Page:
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Hi-Fi Design (colors)
Dillon, Marshall (lettering)
September, 2008 (Paperback, first printing)
0822588773 / 9780822588771
082258879X / 9780822588795 (Paperback, first printing)
111 pages |
|Number of Endings:||
|User Summary:||You are a vampire living alone in a deserted castle, and you must deal with a group of vampire hunters who have arrived at your door.|
This is an enjoyable entry in the series. As is pretty typical for the series, there's not a great deal of internal plot or character consistency, but this is more than compensated for by the fact that it's inherently fun to play the role of a friendly -- or at least potentially friendly -- vampire. What the book lacks in depth it makes up for in flavor, making it worth a look, especially if the subject matter appeals to you.
This is a gorgeous Choose your Own Adventure-type book. Its production values are quite high, with paper of excellent quality, pocket paperback format, lavish illustrations, and a combination of text and comic book panels which works quite effectively. Let's face it, this is an age of a predominantly visual culture and books have to reflect this trend. The effort of professional comic book artists Dan Jolley and Gregory Titus (who have worked for DC and Marvel, respectively) to bring interactive books to a new generation of young readers is to be praised. Paths of Doom could have done something similar, but its presentation was quite unattractive, and in this age book marketing is all about presentation.
Besides the artwork, the text is entertainingly written, and its comical and thoughtful reflections on what life as a vampire in the Twenty-First Century is like will certainly resonate with youngsters. In terms of game design, the book borrows more from the Choose Your Own Adventure tradition than from anything else. No path through the book is too long, meaning that if you're expecting a British style book with a single, long path to victory you'll be sorely disappointed. The author takes advantage of the multiple-path format to introduce a wide array of possibilities – indeed, the plot and the motivations of the secondary characters change wildly depending on the path chosen. There is too much talk on gamebooks.org about this being a bad design style, but I disagree ("internal consistency?" Jesus, are we talking about books or cakes?). While people more used to the British style will almost certainly be in disagreement, I don't think a gamebook with many different plotlines is necessarily worse than one where all the paths are structured around a single plotline, and I could cite many examples. The earlier case is just another way to take advantage of the branching path format. Gameplay is perhaps the less creative part of the book, since few of the choices seem really original or creative. However, I doubt kids who are just being introduced to pick-a-path books will mind much.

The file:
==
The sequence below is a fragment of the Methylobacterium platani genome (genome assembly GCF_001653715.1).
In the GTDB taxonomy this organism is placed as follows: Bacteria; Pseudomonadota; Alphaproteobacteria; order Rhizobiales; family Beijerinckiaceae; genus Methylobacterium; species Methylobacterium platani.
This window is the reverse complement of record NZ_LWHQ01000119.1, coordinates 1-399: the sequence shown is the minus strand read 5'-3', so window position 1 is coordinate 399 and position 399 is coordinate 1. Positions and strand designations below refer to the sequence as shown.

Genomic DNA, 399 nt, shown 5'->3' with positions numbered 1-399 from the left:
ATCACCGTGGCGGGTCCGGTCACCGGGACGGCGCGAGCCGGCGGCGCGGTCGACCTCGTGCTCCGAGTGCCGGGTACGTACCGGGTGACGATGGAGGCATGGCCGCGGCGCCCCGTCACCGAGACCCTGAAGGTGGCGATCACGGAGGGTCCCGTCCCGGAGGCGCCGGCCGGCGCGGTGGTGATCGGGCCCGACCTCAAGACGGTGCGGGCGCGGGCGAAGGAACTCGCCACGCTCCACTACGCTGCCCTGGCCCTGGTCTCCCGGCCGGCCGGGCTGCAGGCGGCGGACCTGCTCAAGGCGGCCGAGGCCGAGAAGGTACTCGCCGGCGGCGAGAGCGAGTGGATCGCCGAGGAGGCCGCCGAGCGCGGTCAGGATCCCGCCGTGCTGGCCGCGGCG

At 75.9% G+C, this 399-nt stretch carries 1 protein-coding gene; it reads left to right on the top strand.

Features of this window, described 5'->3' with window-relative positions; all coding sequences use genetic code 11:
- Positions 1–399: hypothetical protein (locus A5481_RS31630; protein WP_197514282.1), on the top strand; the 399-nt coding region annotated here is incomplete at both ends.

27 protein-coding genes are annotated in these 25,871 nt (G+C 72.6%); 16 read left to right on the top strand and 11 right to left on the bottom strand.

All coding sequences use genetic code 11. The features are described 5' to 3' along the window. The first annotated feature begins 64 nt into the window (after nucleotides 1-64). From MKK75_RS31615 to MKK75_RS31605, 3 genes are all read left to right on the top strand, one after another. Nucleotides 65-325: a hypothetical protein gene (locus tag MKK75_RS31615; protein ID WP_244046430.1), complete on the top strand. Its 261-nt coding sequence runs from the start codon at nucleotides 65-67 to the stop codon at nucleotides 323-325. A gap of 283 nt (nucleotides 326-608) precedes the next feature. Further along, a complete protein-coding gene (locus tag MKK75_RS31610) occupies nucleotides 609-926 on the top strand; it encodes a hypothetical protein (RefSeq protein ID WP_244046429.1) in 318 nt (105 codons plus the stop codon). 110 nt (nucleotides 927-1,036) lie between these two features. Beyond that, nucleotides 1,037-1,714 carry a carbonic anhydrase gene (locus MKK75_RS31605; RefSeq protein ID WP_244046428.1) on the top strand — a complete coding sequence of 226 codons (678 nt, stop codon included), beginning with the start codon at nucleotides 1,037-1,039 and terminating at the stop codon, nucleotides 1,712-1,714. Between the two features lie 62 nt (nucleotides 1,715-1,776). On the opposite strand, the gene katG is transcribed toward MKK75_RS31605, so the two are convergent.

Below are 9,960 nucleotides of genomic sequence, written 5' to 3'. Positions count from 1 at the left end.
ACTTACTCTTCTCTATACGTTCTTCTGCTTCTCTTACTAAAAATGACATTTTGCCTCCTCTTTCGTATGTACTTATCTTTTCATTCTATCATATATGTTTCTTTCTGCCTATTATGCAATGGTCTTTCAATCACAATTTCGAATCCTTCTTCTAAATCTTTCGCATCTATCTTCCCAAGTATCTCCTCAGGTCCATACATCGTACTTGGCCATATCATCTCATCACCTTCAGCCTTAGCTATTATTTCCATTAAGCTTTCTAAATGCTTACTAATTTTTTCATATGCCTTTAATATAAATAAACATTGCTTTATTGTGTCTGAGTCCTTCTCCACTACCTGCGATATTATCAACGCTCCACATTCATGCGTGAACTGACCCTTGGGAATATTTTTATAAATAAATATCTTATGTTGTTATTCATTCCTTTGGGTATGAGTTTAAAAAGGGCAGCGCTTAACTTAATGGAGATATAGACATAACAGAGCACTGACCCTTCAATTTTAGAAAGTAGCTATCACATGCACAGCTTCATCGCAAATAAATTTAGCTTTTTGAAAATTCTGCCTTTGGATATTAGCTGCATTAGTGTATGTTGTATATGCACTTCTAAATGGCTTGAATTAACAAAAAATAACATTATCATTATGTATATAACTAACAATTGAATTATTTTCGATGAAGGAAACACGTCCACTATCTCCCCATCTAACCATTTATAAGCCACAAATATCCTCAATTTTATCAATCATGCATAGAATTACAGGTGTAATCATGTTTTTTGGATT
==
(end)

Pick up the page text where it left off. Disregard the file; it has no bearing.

Saying that the book is innovative for letting the reader play a villain would be a lie, for two reasons. The first is that several series have done it before – One-On-One Adventure Gamebooks and Duel Master come to mind. The second and most important reason is that the reader portrays a humane and sympathetic vampire, which contributes to an interesting plot full of twist and turns.
I'm sure children will love this book, and I won't hesitate to recommend it as an introduction to gamebooks. However, it is perhaps opportune to say that this does not break any new ground in terms of exploring the possibilities of interactive literature. While the plot itself is innovative, the creative scope being explored does not go beyond what you could find in the average CYOA of the eighties. Conversely, gamebooks such as the Virtual Reality series, Life's Lottery by Kim Newman and the first Paths of Doom book have been more ambitious in searching for ways in which interactivity and text can be combined to create new forms of creative expression. The only way gamebooks will be able to avoid unfair comparisons to video games and to remain alive as a creative medium will be to explore new avenues through which hypertext will have something relevant to say to newer generations. Inundating the current market (even a very large market such as the USA) with titles all too similar in design to the earlier CYOA books will not raise the medium above the level of creative stagnation it is at today.
|Special Thanks:||Thanks to Guillermo Paredes for the plot summary and front/back cover scans.|
|Users Who Own This Item:||Demian, gruselkatze, jdreller, knginatl (PB), Yalius|
|Users Who Want This Item:||iguanaditty, Pseudo_Intellectual, zat|
Known EditionsPaperback, first printing